Earlier this month a group of activist pitched tents in front of the former Rampart police station in Historic Filipinotown as part of “Reclaim Rampart,” an effort to turn the empty and boarded up facility into either a community center, affordable housing – even a community garden. Anne Hars with the L.A. Right to Housing Collective said the station serves as a symbol of police violence and corruption associated with the Rampart scandal. “We think it’s time to change the symbol of that time period – the old Rampart Police Station – into something that fights crime by giving opportunities to the people of the community,” said Hars, whose group is holding a community meeting Tuesday night.
But, as far as the LAPD is concerned, the old Rampart station at Temple Street and Benton Way is not up for grabs. In fact, beginning in January, preliminary work will begin on a $17.6 million project will to convert the approximately 45-year-old station into the headquarters for the department’s SWAT Team and other elements of the Metro Division.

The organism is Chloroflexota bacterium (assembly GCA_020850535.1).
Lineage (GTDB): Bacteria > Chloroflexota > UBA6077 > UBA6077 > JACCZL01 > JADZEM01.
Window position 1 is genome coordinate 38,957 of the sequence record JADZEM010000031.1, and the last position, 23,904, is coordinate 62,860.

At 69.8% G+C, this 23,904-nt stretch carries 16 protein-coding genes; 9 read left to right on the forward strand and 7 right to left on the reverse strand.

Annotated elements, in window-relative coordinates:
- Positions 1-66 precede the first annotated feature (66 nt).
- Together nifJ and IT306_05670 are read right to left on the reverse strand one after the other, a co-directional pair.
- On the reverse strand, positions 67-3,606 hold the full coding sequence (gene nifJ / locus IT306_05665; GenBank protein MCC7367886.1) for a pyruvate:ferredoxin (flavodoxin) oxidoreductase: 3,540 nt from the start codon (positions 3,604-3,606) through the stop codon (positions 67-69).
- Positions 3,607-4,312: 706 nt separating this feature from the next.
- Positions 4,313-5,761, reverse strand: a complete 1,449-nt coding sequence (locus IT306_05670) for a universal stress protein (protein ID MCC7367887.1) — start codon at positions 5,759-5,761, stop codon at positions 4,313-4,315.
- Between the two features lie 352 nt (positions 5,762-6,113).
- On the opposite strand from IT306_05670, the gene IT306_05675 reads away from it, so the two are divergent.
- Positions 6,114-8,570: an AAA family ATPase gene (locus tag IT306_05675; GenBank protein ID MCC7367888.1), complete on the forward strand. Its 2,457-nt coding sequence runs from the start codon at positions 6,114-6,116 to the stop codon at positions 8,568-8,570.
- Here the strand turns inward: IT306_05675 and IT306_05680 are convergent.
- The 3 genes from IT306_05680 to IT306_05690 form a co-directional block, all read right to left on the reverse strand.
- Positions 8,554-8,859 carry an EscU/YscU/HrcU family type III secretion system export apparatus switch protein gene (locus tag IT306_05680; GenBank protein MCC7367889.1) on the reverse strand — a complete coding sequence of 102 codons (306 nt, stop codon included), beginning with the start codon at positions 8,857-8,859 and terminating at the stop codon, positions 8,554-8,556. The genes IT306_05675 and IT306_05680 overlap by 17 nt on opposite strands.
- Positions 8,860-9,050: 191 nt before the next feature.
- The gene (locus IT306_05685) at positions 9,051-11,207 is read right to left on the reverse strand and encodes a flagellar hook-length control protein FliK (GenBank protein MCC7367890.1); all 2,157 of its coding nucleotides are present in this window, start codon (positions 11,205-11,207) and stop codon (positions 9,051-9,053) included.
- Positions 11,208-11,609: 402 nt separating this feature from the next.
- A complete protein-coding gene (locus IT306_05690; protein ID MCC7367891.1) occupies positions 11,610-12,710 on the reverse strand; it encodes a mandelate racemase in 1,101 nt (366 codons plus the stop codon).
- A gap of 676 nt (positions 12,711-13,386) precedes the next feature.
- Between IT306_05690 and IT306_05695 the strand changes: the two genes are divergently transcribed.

The station has been vacant since 2008 when the LAPD opened a new and larger Rampart Division Station on Sixth Street.
The renovation project will allow the Metro Division to leave behind cramped quarters now shared with the Central Division downtown, said Thom Brennan, Commanding Officer of Facilities Management. The project will completely renovate the approximately 25,000-square building, which will be strengthened to better withstand earthquakes and outfitted with all new electrical, plumbing and ventilation systems. In January, workers are scheduled to begin demolition of the interior but most of the construction activity won’t begin until probably the end of the 2012, Brennan said. “The interior will completely be redone,” said Brennan. “The City Council approved that.”
As far as community space goes, the only portion of the new building that will be accessible to the public will be a small substation staffed by the Rampart Division.
Hars, with the housing collective, said the city never approached residents about potential alternatives. “We think the money could be better spent building a community arts education center, a community garden, affordable housing, etc.,” Hars said by email. “If SWAT needs a new building they should start holding some bake sales and go door to door selling chocolate. We promise to buy some.”
Har’s group has scheduled a Reclaim Rampart meeting on Tuesday, Dec. 20 at 6:30 p.m. to solicit ideas for the property.